Meat of the matter: The upside of protests

When activists draw a line in the sand, even folks sympathetic to their cause are forced to admit that hardcore veganism isn't for them. So to all the protesters, I say, "Right on, veggies!

There is a growing wave of protests by vegan activists against Whole Foods Market stores, and I think it's a terrific development.

One of the latest in this series was a demonstration this week at a Whole Foods store in Washington, D.C., which was reported on by political reporter Olivia Nuzzi. She wrote that, "The demonstrators were thin, they wore backpacks, they carried white carnations, and one of them walked a medium-sized poodle. On their white, red and black placards, they declared UNTIL EVERY ANIMAL IS FREE and IT'S NOT FOOD, IT'S VIOLENCE."

The protests are being orchestrated by the group Direct Action Everywhere to create a backlash against "speciesism."

Speciesism, of course, presumes that all sentient creatures enjoy the same moral status. Thus the mission of activists like the Whole Foods protestors is "total animal liberation," putting a stop to discrimination on the basis of species.

"We are staging a nonviolent demonstration to disrupt speciesism, which is mass violence against animals across the United States," said Zachary Groff, a Direct Action Everywhere spokesman.

I want to encourage these true believers to persevere, to raise their voices even louder, to activate their schedules and stage as many demonstrations as possible in as many Whole Foods stores as they can target.

In fact, I am hopeful that the day may come soon when every visit to a Whole Foods store will be marked by an organized protest against the chain's marketing of meat and dairy products, even though they are marketed as being from humanely raised and lovingly-cared-for animals.

I would love it if every time shoppers were headed for the natural health and beauty products, or were cruising the organic produce bins or maybe while they searched for just the right herbal remedy to enhance their alternative lifestyle they had to run a gauntlet of sign-waving activists demonizing Whole Foods and demanding they sell anything derived from animal agriculture.

It would be even better if they were shouted at and berated for even looking at the free-range poultry or the cage-free eggs or the grassfed beef.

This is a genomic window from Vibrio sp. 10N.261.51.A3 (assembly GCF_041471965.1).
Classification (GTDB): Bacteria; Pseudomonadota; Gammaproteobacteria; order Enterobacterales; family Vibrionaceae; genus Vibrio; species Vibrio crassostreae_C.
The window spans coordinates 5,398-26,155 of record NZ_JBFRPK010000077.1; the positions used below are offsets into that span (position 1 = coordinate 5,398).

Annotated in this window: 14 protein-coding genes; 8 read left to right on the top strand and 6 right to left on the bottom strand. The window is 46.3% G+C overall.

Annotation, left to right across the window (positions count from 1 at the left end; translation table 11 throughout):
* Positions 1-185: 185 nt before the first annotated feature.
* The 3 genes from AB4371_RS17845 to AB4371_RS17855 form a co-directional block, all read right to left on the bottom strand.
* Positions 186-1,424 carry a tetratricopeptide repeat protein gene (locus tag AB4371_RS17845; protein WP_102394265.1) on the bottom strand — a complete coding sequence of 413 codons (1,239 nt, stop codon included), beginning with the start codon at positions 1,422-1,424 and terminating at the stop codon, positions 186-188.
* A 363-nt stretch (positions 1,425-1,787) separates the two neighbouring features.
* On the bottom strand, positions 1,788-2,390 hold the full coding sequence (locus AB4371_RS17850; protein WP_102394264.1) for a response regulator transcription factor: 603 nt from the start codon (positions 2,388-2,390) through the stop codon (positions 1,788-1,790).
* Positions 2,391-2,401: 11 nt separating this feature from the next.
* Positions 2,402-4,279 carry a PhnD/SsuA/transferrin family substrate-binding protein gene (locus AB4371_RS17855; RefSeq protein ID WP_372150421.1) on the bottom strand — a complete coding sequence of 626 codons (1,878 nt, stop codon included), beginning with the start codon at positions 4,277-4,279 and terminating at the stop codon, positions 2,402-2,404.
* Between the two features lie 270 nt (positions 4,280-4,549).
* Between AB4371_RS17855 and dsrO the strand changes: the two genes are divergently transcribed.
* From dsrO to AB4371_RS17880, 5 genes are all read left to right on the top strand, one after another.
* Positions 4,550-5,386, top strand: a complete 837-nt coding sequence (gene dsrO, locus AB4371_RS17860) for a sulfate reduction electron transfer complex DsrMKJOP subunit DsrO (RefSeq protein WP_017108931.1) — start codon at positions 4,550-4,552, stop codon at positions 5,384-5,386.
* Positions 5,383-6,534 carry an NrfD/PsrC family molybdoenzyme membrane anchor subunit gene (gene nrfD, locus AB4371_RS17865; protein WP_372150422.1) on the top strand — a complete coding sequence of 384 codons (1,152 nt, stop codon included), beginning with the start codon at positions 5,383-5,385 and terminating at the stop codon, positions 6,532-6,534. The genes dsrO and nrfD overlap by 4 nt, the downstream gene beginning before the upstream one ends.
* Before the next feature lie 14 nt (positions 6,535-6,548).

I hope and pray that protesters pound home the message that as spokesperson person Goff articulated to the Daily Beast reporter, "Whole Foods sells its products as being humane, responsibly raised and other taglines, but we know deep down that there is no humane way to kill someone who does not want to die."

Yes, a thousand times "Yes!"

Right on, man. That's a statement I would love to hear repeated every time anyone walks into a Whole Foods store anywhere in North America, and let me explain why.

A choice of alternatives

On the issue of animal welfare, there are four basic groups of people, segmented on the basis of their level of concern for the humane treatment of livestock.

On opposite ends of the spectrum are the extremists, who are either passionate vegans, like the Whole Foods protestors, and diehard carnivores, who couldn't care less how animals are raised, just as long as they end up in the meat case or on the menu. Forget nudging either group off their positions. Not gonna happen.

In the middle are two much larger groups, which for purposes of discussion can be stereotyped as liberal and conservative. I know that's a wildly unfair characterization, but bear with me.

So-called conservatives buy on price, ignore organic positioning and consider meat, milk and eggs as dietary staples, regardless of they were produced and processed.

So-called liberals appreciate label claims like "free-range," prefer "natural" to processed and while they're willing to consume animal foods, they tend to choose products branded as eco- and animal-friendly. It's this group that is the core customers of Whole Foods, and for the most part they believe that the supermarket chain cares as deeply as they do and puts more effort into providing humanely produced options than any of their competitors.

That level of trust among its core customers, in fact, is the reason that beginning about 10 years ago, Whole Foods began moving away from third-party certifications of animal welfare and began developing their own production and handling standards which of course they claim are way tougher than any others.

So what would be the worst outcome of protests directed against the animal foods marketed by Whole Foods" (allegedly) ultra-humane producers and processors?

A loss of trust in the integrity of the company's positioning as the grocery chain leader in ethical food production.

I say the best way to ensure that the concerned-yet-common-sensical consumer segment that patronizes Whole Foods doesn't climb aboard the Good Ship Vegan is to make that choice an extreme one. According to Direct Action Everywhere, harvesting livestock not matter how humanely done is immoral, so buying "alternative" foods is not an option.

And if your only two choices are embracing pure, undistilled veganism, or shutting out the activist noise machine, most people will choose the latter.

That would be a very good thing.

Dan Murphy is a food-industry journalist and commentator